Information war on Ukraine is already going on


Eastern Europe

Pieter Beens, RD

Ukraine has been victim of several cyberattacks. Photo AFP, Kirill Kudryavtsev

Suddenly, the cars stood still. Literally. Cyber sabotage stopped the Russian army in its advance on Ukraine. The cyberattack might prove that a battle for the country could be fought digitally.

“At the command of the terrorist Lukashenka, Belarusian Railway allows the occupying troops to enter our land. We encrypted some of BR’s servers, databases and workstations to disrupt its operations.” It is Monday, January 24th, just after 3 pm, when Twitter account @cpartisans claims responsibility for a remarkable incident.

The self-proclaimed “Belarusian Cyber-Partisans” have struck the Russian army, which uses the Belarusian railway network to transport armoured vehicles and other equipment to the border with Ukraine. The “Cyber-Partisans” condemn. By shutting down part of the railway infrastructure, they halt the entire war machine. Unexpected, unseen and highly effective.

In the turmoil around Ukraine, all eyes are on the equipment deployed everywhere. Yet the clash of arms seems to distract from what is really at stake. For many years now, Russia has effectively called the shots in the Ukrainian cybersphere – sometimes softly, sometimes with a hard blow.

Photo EPA, Sascha Steinbach

The action in Belarus now put the mastermind behind many cyber-attacks at a disadvantage. However, revenge can never be far away. The hacker group demanded the release of political prisoners –as opposed to the ransom money usually paid in similar accidents– also complicates the geopolitical situation. It could draw Belarus deeply into the conflict between Russia and Ukraine.

Russian support

Back to Ukraine. Two days before Christmas 2015, a cyberattack on Ukraine’s power utility cuts off power to nearly 250,000 citizens. Almost a year later, in December 2016, a new power failure left many Ukrainians in the dark. In 2017, another cyber-attack followed. Many Ukrainian banks, ministries and companies are affected.

The cyber-attacks differ in size and scope, but they all have in common that they disrupt Ukrainian society and cause damages worth billions of dollars to businesses. Following an attack, security researchers worldwide are investigating the attacks. By discovering the operating mechanism at an early stage, they can minimise the damage – and possibly prevent victims from falling in other corners of the world. Their various investigations always lead to the same conclusion: these attacks are the work of sophisticated hackers, who sometimes hide in vulnerable systems for years before unleashing an uncontrollable chain reaction with the flick of a finger.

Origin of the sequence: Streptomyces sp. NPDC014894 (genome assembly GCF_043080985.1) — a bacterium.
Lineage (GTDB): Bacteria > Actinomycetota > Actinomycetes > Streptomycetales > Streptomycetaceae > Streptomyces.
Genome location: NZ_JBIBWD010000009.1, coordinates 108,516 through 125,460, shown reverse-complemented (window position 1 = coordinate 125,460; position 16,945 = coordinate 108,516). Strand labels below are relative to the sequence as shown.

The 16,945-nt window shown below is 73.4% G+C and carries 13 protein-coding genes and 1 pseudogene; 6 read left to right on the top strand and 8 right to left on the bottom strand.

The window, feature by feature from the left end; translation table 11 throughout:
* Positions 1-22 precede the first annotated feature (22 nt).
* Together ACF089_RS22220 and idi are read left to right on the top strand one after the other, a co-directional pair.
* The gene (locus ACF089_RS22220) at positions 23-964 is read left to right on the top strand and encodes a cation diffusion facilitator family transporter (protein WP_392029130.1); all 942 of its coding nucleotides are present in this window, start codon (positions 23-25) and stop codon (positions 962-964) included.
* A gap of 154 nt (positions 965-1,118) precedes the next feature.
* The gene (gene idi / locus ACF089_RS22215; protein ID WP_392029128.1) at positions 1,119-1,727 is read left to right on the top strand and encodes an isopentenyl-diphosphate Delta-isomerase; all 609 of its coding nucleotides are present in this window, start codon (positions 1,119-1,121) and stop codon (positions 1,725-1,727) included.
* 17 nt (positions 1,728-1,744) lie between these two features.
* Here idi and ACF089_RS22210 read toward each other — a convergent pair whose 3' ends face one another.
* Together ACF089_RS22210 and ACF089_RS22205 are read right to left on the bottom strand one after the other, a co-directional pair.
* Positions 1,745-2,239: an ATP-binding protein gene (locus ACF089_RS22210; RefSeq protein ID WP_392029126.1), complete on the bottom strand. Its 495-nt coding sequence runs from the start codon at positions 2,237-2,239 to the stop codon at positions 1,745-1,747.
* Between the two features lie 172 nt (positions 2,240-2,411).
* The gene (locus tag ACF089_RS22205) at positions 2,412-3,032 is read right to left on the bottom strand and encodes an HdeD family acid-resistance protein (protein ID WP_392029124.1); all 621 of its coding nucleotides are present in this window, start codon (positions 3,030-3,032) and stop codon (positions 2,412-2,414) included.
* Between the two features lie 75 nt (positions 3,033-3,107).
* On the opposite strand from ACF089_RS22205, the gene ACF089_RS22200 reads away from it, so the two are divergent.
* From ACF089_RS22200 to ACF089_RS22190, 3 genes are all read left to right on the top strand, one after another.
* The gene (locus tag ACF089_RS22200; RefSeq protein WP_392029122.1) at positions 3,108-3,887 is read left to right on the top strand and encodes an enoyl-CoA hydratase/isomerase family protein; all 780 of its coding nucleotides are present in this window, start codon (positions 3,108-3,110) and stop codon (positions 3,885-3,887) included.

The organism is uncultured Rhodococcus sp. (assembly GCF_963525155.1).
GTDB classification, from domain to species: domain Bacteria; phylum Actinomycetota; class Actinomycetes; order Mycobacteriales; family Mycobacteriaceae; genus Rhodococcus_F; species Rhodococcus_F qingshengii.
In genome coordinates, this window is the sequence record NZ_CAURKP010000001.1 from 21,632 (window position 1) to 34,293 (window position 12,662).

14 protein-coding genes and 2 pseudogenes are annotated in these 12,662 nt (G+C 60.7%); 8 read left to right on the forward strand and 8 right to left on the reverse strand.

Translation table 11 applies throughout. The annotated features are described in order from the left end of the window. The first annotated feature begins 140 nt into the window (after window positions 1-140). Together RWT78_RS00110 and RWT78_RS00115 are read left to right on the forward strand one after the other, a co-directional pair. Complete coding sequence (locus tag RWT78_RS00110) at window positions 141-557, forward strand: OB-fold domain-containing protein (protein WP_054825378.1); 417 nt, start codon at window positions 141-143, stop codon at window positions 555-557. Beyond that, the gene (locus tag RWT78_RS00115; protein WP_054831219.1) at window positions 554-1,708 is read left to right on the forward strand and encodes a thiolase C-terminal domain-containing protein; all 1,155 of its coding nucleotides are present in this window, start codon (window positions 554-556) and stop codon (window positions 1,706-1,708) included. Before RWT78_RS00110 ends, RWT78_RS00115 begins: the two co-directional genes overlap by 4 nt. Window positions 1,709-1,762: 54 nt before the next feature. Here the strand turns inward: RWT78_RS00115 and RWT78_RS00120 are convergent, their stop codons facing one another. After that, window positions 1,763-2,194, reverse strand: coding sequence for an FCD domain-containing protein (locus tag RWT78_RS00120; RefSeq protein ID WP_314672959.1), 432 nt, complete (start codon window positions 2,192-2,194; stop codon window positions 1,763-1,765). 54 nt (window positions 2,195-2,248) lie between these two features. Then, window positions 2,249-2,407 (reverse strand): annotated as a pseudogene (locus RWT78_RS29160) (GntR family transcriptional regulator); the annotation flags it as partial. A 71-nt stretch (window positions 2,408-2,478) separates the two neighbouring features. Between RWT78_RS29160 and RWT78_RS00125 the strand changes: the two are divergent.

Photo AFP, Johannes Eisele

These hackers are located within the Russian sphere of influence. However, it sometimes remains unclear whether they operate independently or receive their instructions directly from the Kremlin. What is certain is that the Russians benefit from disruption in their neighbouring country – and protect hackers who try this on their soil.

Digital battlefield

In the past decade, the many –and often far-reaching– cyberattacks have shown that the Ukrainian infrastructure knows no secrets to Russian hackers. Moreover, the security of the systems, which were often also outdated, proved frankly inadequate. Much has changed since then, although it remains a matter of time until the next attack brings society (partly) to a standstill.

Especially in times of military tension, this entails great risks. Hackers can not only disable Ukrainian weapon systems –thus robbing the country of its defence mechanisms– but amid the clash of arms, even a tiny cyberattack could ignite a fire.

Photo EPA, Ritchie B. Tongo

The mere fact that Russian cybercriminals are also targeting neighbouring countries is not reassuring either. In recent years, Estonia –and Lithuania– also fell victim to cyberattacks. Initially launched in Ukraine, attacks spread quickly to other countries via the internet networks. In 2017, for example, a ransomware attack called Petya spread to countries including France, Germany, Poland and the US. The ransomware was powerful enough to bring down entire energy companies, petrol stations and banks. One more such action on Ukrainian soil and the “digital guerrilla war” could turn into an explosion of violence in the cybersphere.

This article was published previously in the Dutch Reformatorisch Dagblad on January 29th 2021



Subscribe for an update, and receive a documentary and e-book for free.

Choose your subscriptions*

You may subscribe to multiple lists.